The Washington Court of Appeals held last month in an unpublished opinion that a woman injured at an apartment complex by a tenant’s dog could not recover from the owner or manager of the apartment complex. The Court based its decision on the well-settled rule in Washington that only the owner, keeper, or harborer of an animal is liable for injuries that it inflicts on others. Liability flows exclusively from ownership or direct control of an animal.
The injured woman argued that the owner and manager of the apartment complex should be held liable because they breached their affirmative duty to maintain the common area in which the incident occurred in a reasonably safe condition. The Court rejected that argument in a telling footnote, pointing out that it ruled in that manner in a similar case fifteen years ago and was overruled in unequivocal fashion by the Washington Supreme Court.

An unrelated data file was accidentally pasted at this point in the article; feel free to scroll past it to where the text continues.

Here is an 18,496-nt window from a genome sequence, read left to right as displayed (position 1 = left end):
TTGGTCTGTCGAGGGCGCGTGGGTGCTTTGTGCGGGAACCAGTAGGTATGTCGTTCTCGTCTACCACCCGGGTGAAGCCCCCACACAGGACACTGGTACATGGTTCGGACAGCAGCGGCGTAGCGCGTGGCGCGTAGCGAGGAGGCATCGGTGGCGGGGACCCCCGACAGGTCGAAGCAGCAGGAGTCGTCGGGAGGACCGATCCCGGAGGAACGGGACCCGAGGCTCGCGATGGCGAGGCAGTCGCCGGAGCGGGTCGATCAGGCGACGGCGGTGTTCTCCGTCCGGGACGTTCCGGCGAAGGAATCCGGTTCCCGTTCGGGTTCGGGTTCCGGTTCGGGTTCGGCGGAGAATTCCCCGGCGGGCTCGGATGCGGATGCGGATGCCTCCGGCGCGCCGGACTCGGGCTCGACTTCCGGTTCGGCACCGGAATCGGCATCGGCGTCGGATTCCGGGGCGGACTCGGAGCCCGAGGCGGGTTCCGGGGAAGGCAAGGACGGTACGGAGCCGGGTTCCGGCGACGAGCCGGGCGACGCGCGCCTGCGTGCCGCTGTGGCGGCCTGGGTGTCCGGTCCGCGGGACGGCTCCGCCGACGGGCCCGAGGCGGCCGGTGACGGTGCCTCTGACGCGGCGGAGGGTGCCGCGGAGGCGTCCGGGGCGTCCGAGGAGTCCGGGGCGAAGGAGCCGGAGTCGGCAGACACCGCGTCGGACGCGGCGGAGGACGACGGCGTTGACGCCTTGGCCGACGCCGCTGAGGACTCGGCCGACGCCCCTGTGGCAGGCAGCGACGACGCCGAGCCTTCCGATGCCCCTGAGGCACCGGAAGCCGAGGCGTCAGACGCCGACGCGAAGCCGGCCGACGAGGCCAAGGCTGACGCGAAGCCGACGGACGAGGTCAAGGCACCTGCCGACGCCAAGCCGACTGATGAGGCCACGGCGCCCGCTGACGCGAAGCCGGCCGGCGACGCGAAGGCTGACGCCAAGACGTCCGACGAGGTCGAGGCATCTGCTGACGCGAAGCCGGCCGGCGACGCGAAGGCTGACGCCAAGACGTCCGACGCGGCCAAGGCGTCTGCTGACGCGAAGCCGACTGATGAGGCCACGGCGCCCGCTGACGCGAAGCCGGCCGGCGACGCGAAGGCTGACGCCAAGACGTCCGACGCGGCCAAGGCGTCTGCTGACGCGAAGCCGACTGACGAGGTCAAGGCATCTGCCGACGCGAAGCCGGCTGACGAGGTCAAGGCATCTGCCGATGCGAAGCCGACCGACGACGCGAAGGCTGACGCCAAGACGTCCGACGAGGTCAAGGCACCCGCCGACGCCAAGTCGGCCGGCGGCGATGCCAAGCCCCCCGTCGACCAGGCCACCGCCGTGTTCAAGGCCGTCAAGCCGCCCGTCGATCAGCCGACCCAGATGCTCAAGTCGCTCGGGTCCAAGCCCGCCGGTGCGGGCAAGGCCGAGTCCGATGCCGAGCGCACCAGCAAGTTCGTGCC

Washington condominium and homeowners associations are sometimes sued in connection with injuries that occur in common areas. Sometimes the owner will have a case, but in other instances (such as those involving dog-inflicted injuries) the owner will have no legal right to recover damages from the association. An attorney who is experienced in community association law can help your board know which lawsuits are all bark and no bite.